Friedrich Mostböck, Head of Group Research, Erste Group, Austria (photo)

Friedrich Mostböck, Head of Group Research, Erste Group, Vienna, Austria

What investment type would you recommend, Mr Mostböck? Gold, shares or just the good old piggy bank?

Mostböck: Well, extremes are rather far apart here. Frankly speaking, there is no secret recipe for determining what would be the best investment in general. The answer depends on many different factors: personal risk aversion, the investment horizon and, last but not least, the expected return. Interest rates are currently at a historic low. The global economy is growing very slowly, if at all, and future expectations are similarly moderate. In this environment I would say that shares are certainly worthy of serious consideration in the long run. However, a careful selection always has to be made. Which companies have a sound, credible strategy? What value do the shares currently have? As a rule, the investment horizon for shares should be from three to five years and one shouldn’t be unsettled by the daily fluctuations in price.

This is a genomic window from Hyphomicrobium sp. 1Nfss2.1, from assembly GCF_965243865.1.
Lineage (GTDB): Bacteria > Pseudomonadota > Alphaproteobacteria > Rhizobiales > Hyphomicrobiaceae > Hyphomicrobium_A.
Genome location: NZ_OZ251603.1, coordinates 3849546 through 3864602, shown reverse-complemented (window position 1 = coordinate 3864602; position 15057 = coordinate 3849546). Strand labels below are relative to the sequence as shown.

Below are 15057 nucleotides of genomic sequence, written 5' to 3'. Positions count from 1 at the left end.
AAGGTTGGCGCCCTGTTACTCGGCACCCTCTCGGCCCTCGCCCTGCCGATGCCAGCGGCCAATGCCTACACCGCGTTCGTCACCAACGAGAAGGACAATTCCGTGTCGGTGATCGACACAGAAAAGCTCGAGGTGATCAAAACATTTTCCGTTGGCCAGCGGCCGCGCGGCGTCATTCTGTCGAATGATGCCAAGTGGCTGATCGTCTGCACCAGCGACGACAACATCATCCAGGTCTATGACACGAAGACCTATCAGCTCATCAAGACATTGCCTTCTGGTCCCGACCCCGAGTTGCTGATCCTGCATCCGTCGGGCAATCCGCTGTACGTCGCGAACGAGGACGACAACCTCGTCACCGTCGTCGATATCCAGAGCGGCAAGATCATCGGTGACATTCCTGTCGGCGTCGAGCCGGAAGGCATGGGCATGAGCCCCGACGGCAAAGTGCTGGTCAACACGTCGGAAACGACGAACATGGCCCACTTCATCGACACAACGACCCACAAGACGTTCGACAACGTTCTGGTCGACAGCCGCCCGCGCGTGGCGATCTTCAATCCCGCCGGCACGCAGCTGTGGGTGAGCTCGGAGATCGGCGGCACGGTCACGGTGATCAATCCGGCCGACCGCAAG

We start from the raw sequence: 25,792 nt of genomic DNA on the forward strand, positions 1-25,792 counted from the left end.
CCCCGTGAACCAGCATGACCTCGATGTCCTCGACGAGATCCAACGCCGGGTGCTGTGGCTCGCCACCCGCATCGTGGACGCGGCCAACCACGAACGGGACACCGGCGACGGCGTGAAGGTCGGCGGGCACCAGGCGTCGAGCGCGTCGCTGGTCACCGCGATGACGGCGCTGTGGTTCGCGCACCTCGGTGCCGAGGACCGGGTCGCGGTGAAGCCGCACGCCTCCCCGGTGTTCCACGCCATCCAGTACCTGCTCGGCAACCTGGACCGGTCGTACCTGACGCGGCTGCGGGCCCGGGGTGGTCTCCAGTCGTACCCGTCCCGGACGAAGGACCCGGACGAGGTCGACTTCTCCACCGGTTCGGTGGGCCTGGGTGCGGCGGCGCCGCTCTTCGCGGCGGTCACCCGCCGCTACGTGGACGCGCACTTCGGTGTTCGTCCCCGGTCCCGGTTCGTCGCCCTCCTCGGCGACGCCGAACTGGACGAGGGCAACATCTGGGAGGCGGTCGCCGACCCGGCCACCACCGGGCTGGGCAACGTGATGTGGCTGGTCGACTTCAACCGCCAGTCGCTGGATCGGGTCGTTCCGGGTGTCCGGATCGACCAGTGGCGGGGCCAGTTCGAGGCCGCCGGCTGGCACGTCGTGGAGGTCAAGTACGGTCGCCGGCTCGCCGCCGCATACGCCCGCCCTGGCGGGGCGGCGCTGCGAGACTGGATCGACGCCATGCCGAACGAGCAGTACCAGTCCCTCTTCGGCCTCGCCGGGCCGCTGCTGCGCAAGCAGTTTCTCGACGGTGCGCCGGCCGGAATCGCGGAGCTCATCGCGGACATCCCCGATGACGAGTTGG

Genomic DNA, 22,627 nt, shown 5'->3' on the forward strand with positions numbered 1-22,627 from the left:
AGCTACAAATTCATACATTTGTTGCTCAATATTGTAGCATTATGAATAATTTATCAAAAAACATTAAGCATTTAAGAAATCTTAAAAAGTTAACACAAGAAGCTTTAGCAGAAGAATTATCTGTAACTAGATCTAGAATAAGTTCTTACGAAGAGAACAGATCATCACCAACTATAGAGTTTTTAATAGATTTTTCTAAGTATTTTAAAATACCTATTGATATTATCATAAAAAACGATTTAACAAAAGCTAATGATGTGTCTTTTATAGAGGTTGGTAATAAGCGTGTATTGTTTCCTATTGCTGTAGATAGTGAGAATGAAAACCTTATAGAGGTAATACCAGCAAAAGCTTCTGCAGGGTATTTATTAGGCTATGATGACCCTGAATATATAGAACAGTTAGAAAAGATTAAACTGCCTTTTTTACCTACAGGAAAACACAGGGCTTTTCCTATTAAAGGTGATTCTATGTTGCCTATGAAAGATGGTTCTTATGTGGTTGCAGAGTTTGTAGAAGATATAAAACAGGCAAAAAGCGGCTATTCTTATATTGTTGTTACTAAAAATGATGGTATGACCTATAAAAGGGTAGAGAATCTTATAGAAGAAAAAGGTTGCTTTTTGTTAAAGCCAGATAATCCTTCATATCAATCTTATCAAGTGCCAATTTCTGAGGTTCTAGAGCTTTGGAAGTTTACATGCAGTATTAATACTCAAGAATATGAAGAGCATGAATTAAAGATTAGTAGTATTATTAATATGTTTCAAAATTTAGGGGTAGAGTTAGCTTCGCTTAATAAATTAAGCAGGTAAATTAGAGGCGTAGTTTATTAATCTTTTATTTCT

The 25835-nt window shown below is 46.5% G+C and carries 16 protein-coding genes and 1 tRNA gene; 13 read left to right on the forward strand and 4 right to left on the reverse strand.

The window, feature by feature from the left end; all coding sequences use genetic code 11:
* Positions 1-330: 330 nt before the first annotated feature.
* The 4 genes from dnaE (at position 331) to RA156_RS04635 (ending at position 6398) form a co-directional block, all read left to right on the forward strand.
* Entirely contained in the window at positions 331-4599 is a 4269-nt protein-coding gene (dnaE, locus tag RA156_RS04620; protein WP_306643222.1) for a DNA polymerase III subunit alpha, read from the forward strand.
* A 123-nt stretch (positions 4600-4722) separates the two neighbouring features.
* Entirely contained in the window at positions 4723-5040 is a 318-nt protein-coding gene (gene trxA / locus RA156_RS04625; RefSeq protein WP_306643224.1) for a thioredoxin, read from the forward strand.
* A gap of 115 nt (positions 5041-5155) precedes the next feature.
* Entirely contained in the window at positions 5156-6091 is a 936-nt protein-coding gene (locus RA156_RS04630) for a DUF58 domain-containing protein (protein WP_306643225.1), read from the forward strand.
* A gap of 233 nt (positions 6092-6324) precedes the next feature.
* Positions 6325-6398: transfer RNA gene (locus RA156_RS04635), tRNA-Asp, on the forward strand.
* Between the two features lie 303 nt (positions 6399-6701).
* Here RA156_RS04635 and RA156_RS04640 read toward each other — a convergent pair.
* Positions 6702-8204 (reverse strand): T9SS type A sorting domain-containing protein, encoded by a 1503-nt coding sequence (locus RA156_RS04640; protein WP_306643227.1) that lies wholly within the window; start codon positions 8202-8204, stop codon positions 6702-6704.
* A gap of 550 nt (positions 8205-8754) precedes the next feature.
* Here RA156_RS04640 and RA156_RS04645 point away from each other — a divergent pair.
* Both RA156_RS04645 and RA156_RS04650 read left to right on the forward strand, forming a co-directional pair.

“I have mixed feelings about gold.”

I have mixed feelings about gold. The market price of gold and its use as a crisis currency make it a natural investment vehicle, but it does not generate interest. As an asset class, it should therefore only represent 5% to 10% of a portfolio at most. A life insurance or pension policy is naturally advisable for long-term provisions, and here it is also important to choose the best solution from the wide variety of products available. Finally, units of well-structured real estate funds offer the possibility of further portfolio diversification. In summary, the same considerations apply for private and large investors alike. Regardless of how confident one is about the future, an investment strategy should be chosen that – as previously mentioned – matches one’s personal risk aversion and resists tempting promises of above-average returns. I would advise against saving in a piggy bank (not a savings account) or under the mattress. As a result of inflation alone, both of these methods cause your money to lose value faster than you think.

“A life insurance or pension policy is naturally advisable for long-term provisions.”